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Publications of the Colonial Society of Massachusetts #74: Portrait of a Patriot Portrait of a Patriotby Josiah Quincy
Synopses & Reviews
Josiah Quincy Jr. (1744-1775), Boston lawyer and patriot penman, had he lived longer could have been a leader of the new American Republic with aname familiar in most households. In a four-volume series, the Colonial Society ofMassachusetts will reprint his major political and legal writings. Editor NeilLongley York provides a significant biographical introduction, followed by Quincy'sPolitical Commonplace Book, in which the patriot noted down passages from his widereading in politics and history that he believed relevant to his own times. Thus, readers have an unusual opportunity to enter into the extraordinary mind of apatriot immediately before the Revolution. A new edition of Quincy's London Journalfollows, the record of his last-ditch efforts to stave off the impending conflict byseeking some possible ground for compromise with leading British politicians in themonths before the battles at Lexington and Concord. Although the peace missionultimately failed, the journal provides a fascinating record of how British societyand leading figures in the government appeared to a young lawyer from a distantcolony.
Book News Annotation:
A frail and chronically ill boy, Quincy (1744-75) sought to fulfill and further the political activism of his wealthy and prominent Boston family by supporting the independence of the American colonies. Coquillette (Boston College and Harvard Law School) and York (education, Brigham Young U.) present essays on his life, work, and heritage, and the texts of his Political Commonplace Book and his journal of a trip to London in 1774-75. Distributed in the US by University of Virginia Press. Annotation ©2006 Book News, Inc., Portland, OR (booknews.com)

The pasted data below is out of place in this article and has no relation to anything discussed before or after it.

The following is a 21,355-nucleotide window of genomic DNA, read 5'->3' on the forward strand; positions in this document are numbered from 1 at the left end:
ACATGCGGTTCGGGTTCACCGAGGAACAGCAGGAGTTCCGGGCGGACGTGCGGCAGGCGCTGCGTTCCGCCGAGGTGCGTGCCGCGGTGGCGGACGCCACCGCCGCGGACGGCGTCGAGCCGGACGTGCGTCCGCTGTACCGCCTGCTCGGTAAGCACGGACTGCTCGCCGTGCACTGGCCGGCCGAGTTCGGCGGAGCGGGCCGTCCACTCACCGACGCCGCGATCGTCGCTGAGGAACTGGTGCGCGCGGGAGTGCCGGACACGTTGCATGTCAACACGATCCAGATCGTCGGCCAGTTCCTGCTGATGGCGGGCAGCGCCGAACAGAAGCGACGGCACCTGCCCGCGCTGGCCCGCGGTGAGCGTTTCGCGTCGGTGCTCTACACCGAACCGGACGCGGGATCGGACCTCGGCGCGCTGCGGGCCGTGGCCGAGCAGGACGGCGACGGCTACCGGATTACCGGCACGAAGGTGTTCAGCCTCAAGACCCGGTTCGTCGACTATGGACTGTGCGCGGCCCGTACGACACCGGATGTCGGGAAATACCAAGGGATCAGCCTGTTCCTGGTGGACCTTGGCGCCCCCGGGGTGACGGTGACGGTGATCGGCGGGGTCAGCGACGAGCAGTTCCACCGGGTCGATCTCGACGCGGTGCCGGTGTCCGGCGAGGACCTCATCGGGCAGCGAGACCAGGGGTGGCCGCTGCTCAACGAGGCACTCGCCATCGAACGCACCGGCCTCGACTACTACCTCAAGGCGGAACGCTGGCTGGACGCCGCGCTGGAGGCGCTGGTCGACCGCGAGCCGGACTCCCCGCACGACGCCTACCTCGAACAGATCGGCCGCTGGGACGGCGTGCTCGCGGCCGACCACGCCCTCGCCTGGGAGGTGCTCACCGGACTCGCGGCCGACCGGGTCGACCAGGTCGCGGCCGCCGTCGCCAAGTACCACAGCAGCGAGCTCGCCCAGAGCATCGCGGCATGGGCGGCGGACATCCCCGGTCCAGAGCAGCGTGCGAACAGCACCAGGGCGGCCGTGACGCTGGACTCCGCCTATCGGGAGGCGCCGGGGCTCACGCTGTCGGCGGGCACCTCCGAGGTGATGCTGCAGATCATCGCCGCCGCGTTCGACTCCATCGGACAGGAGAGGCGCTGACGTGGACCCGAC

Providing readers with the unusual opportunity to enter into the extraordinary mind of a patriot immediately before the Revolution, the Portrait of a Patriot series presents the major papers of the Boston lawyer and patriot penman Josiah Quincy Jr. (1744-1775). In volume 2 of the series we are introduced to Quincy's Legal Commonplace Book; the companion of his Political Commonplace Book from volume 1, the Legal Commonplace Book illustrates the systematic program of reading through which aspiring young lawyers learned their trade in colonial New England. In the accompanying introduction, coeditor Daniel R. Coquillette explains how the system of legal apprenticeship worked in Boston and contends that the level of legal argument practiced in Massachusetts prior to the Revolution was much less provincial than previously assumed. Volume 2 also includes a new transcription of the journal Quincy kept on a 1773 trip to the southern colonies undertaken on behalf of the Boston Committee of Correspondence to assess the depth of commitment to the patriot cause there, in which Quincy comments tartly on southern manners, womenfolk, and the institution of slavery.
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